How Computer Programs Modeled Poker


Poker is a card game in which players place bets on the strength of their hands and other information about the others at the table. The game requires a strong understanding of probability, psychology and game theory. Players must also have good emotional control to avoid becoming frustrated and making bad decisions.

Each player begins a hand by placing a bet, usually in the form of chips representing money, in the pot. A token called a button (or buck) rotates clockwise among the players to indicate a nominal dealer, who handles the cards for each round of betting. Once each player has a complete hand, the cards are revealed and any one player who makes a best five-card hand wins the pot.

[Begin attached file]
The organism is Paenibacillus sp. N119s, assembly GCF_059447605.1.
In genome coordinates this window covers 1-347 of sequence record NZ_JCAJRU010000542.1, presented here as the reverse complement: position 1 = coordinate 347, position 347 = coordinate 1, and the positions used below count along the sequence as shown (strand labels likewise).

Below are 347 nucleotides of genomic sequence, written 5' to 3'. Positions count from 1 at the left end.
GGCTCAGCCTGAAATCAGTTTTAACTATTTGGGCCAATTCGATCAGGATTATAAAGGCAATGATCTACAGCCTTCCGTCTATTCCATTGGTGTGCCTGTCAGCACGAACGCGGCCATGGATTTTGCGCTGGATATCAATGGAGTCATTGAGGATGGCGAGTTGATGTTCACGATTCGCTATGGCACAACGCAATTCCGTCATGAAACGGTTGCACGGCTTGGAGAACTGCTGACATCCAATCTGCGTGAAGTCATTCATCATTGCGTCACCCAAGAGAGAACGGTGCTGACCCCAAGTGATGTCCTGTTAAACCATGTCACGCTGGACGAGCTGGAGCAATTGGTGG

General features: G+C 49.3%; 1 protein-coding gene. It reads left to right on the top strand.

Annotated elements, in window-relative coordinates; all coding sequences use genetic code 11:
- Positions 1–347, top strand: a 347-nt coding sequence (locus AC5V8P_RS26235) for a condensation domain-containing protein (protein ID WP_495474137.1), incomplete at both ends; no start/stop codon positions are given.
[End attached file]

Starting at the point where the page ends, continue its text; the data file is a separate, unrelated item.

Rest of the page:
When it’s a player’s turn to make a bet, they can say “call” to match the amount of the last bet or raise by a certain amount (usually two chips before the draw and four chips after). Players can also fold their cards, forfeiting any chance to win the hand.

The success of von Neumann’s proof paved the way for a future in which all sorts of competitive interactions could be mathematically modeled and analyzed—including auctions, submarine warfare and even the ways species compete to pass their genes on to future generations. However, in the field of games research, poker made little headway until a team of researchers from the Department of Computer Science at the University of Alberta began work on a program known as PioSOLVER in the early 1990s.